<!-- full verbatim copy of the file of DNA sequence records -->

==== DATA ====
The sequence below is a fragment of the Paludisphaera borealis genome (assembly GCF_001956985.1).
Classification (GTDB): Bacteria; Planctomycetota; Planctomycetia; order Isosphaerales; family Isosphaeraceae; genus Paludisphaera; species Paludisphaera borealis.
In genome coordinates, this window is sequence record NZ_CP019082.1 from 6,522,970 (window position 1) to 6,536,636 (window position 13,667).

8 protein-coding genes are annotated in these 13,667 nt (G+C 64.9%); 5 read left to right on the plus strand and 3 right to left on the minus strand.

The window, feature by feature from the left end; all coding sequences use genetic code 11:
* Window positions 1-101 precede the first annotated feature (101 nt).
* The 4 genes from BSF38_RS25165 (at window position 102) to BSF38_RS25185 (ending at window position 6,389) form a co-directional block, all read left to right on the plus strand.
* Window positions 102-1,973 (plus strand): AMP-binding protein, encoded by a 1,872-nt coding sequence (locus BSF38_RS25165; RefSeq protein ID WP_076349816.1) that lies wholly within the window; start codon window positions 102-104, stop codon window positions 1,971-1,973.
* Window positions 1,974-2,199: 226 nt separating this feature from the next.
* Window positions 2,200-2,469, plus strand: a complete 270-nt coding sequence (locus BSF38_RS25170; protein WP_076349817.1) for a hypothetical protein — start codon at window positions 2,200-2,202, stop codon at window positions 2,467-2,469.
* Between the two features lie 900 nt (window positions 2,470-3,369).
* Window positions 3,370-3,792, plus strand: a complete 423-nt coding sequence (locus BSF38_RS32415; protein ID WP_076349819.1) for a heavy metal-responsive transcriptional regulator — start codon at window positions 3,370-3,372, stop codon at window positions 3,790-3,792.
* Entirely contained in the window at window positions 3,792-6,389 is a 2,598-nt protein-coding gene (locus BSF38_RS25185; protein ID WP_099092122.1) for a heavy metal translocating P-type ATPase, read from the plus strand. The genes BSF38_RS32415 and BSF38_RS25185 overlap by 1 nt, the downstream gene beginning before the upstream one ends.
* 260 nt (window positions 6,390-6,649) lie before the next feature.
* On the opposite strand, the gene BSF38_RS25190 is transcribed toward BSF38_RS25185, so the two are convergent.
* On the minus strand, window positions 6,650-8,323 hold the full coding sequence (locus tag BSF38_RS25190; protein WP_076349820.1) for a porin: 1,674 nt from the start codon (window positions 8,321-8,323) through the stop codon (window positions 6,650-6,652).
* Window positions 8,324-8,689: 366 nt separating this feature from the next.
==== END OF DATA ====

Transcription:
The sequence below is a fragment of the Paludisphaera borealis genome (assembly GCF_001956985.1).
Classification (GTDB): Bacteria; Planctomycetota; Planctomycetia; order Isosphaerales; family Isosphaeraceae; genus Paludisphaera; species Paludisphaera borealis.
In genome coordinates, this window is sequence record NZ_CP019082.1 from 6,522,970 (window position 1) to 6,536,636 (window position 13,667).

8 protein-coding genes are annotated in these 13,667 nt (G+C 64.9%); 5 read left to right on the plus strand and 3 right to left on the minus strand.

The window, feature by feature from the left end; all coding sequences use genetic code 11:
* Window positions 1-101 precede the first annotated feature (101 nt).
* The 4 genes from BSF38_RS25165 (at window position 102) to BSF38_RS25185 (ending at window position 6,389) form a co-directional block, all read left to right on the plus strand.
* Window positions 102-1,973 (plus strand): AMP-binding protein, encoded by a 1,872-nt coding sequence (locus BSF38_RS25165; RefSeq protein ID WP_076349816.1) that lies wholly within the window; start codon window positions 102-104, stop codon window positions 1,971-1,973.
* Window positions 1,974-2,199: 226 nt separating this feature from the next.
* Window positions 2,200-2,469, plus strand: a complete 270-nt coding sequence (locus BSF38_RS25170; protein WP_076349817.1) for a hypothetical protein — start codon at window positions 2,200-2,202, stop codon at window positions 2,467-2,469.
* Between the two features lie 900 nt (window positions 2,470-3,369).
* Window positions 3,370-3,792, plus strand: a complete 423-nt coding sequence (locus BSF38_RS32415; protein ID WP_076349819.1) for a heavy metal-responsive transcriptional regulator — start codon at window positions 3,370-3,372, stop codon at window positions 3,790-3,792.
* Entirely contained in the window at window positions 3,792-6,389 is a 2,598-nt protein-coding gene (locus BSF38_RS25185; protein ID WP_099092122.1) for a heavy metal translocating P-type ATPase, read from the plus strand. The genes BSF38_RS32415 and BSF38_RS25185 overlap by 1 nt, the downstream gene beginning before the upstream one ends.
* 260 nt (window positions 6,390-6,649) lie before the next feature.
* On the opposite strand, the gene BSF38_RS25190 is transcribed toward BSF38_RS25185, so the two are convergent.
* On the minus strand, window positions 6,650-8,323 hold the full coding sequence (locus tag BSF38_RS25190; protein WP_076349820.1) for a porin: 1,674 nt from the start codon (window positions 8,321-8,323) through the stop codon (window positions 6,650-6,652).
* Window positions 8,324-8,689: 366 nt separating this feature from the next.